Today is get-away day, as both the Senate and Assembly are expected to vote on a budget deal that was reached by the governor and legislative leaders earlier this week.
The Register draws the charts
on the budget deal scheduled for a vote in both houses today. In it, they find that the "amount of highly doubtful revenue included" in the budget has dropped from $2.6 billion last year to $625 million this year, fees have increased $219 million
and that the budget leaves a deficit next year of $4.9 billion
Dan Weintraub notes that the $4.9 billion deficit
is "down from $15 billion when [the governor] took office, and projections show the red ink slowly shrinking each year in the future. In California these days, that's what passes for progress.
The Merc's Gladstone and Folmar ask
: "As lawmakers prepare to vote today on the compromise $117.5 billion spending plan, this question remains: Will the spirit of bipartisanship, compromise and shared sacrifice last? Or is it only a cease-fire in the sniping over the coming Nov. 8 special election prompted by the need to secure a two-thirds vote to pass a budget?"
To quote a phrase, that is the question: Will there be another deal on the special election ballot
"The governor wants a deal on the "Live Within Our Means" budget reform measure. Meanwhile, "[Assembly Speaker Fabian Núñez
] wants a universal accord
on the spending measure, an initiative to change the way the state draws its legislative boundaries and an initiative to force public employee unions to obtain individual members' annual written consent before spending dues money on politics. Schwarzenegger has not endorsed the union dues measure but could use his potential support as leverage in negotiations with Democrats."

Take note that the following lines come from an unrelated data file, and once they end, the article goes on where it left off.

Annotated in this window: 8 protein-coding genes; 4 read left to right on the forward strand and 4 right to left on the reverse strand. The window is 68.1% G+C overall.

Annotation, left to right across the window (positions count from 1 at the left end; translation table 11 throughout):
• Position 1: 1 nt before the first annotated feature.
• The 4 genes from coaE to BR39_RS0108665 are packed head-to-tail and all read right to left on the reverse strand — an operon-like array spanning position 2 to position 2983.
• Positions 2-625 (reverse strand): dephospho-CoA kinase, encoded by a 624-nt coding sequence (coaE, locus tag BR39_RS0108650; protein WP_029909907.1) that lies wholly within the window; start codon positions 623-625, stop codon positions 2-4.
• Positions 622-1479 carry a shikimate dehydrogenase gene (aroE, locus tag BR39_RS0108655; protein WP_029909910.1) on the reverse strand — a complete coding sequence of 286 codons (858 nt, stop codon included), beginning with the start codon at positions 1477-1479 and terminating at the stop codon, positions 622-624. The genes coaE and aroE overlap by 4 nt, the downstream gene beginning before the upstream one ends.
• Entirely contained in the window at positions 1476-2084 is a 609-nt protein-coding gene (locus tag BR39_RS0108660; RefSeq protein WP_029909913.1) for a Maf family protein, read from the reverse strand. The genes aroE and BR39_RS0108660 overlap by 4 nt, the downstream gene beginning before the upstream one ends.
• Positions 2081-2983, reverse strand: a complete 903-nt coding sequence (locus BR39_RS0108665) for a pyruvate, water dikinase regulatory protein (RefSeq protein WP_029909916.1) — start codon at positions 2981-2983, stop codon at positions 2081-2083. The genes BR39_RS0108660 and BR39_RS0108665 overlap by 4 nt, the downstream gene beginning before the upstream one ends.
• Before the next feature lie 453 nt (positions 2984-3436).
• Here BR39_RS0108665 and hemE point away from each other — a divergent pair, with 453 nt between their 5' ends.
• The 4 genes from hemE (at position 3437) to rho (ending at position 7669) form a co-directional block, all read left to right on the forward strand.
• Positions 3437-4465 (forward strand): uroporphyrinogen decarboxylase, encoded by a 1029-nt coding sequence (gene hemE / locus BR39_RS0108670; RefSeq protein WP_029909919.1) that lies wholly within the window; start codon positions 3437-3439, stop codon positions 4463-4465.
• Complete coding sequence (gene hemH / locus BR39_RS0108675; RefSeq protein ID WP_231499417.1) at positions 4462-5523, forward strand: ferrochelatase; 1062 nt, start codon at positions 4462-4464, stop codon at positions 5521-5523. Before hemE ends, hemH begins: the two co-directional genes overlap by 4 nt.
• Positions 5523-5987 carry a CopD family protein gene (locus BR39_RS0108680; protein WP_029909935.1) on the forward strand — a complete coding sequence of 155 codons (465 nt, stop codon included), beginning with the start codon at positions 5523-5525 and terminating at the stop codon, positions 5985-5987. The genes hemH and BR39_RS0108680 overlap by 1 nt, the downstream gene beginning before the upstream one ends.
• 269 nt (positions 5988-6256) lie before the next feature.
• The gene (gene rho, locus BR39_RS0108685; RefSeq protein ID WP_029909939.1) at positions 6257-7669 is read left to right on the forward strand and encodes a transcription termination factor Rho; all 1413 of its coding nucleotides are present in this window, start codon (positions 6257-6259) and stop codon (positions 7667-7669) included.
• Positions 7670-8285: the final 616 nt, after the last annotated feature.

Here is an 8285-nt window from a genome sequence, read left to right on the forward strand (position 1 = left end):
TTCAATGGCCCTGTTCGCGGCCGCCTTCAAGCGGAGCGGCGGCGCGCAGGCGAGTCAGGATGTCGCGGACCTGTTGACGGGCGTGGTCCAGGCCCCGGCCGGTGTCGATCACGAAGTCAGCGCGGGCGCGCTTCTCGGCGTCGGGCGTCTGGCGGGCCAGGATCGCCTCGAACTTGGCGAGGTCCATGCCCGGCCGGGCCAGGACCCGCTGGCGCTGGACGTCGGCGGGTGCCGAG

And hey, if there happens to be a deal that would allow him to remain speaker for the next ten years, that'd be nice too.
Senate pro tem Don Perata
's strategy is a bit different. "'We will make mistake after mistake in my judgment if in fact we try to do something hastily,' said Perata, D-Oakland. 'I will always sit down and talk with him ... (but) it would take a lot of convincing for me to focus my attention over the next six weeks on the initiatives that he has placed on the ballot
KQED's John Meyer looks at the deadline date for a deal to be worked out.
"A spokesperson for Secretary of State Bruce McPherson
is now advising that the deadline for the Legislature and governor to place any item on the ballot is Thursday, July 21st... only two weeks away. In a brief Q&A this afternoon during a meeting of his Cabinet, Schwarzenegger said he has been told that the deadline is the first week of August."
Now that the budget deal is done, the governor has dealt away a key bargaining chip in any effort to make a universal deal. Unions are still worried about paycheck protection, and Nuñez would love a term limits deal, but there are a lot of Democrats who feel they can, and should, take on and defeat Schwarzenegger at the polls this fall.
Speaking of unions, the Survey and Policy Research Institute at San Jose State is out with a new poll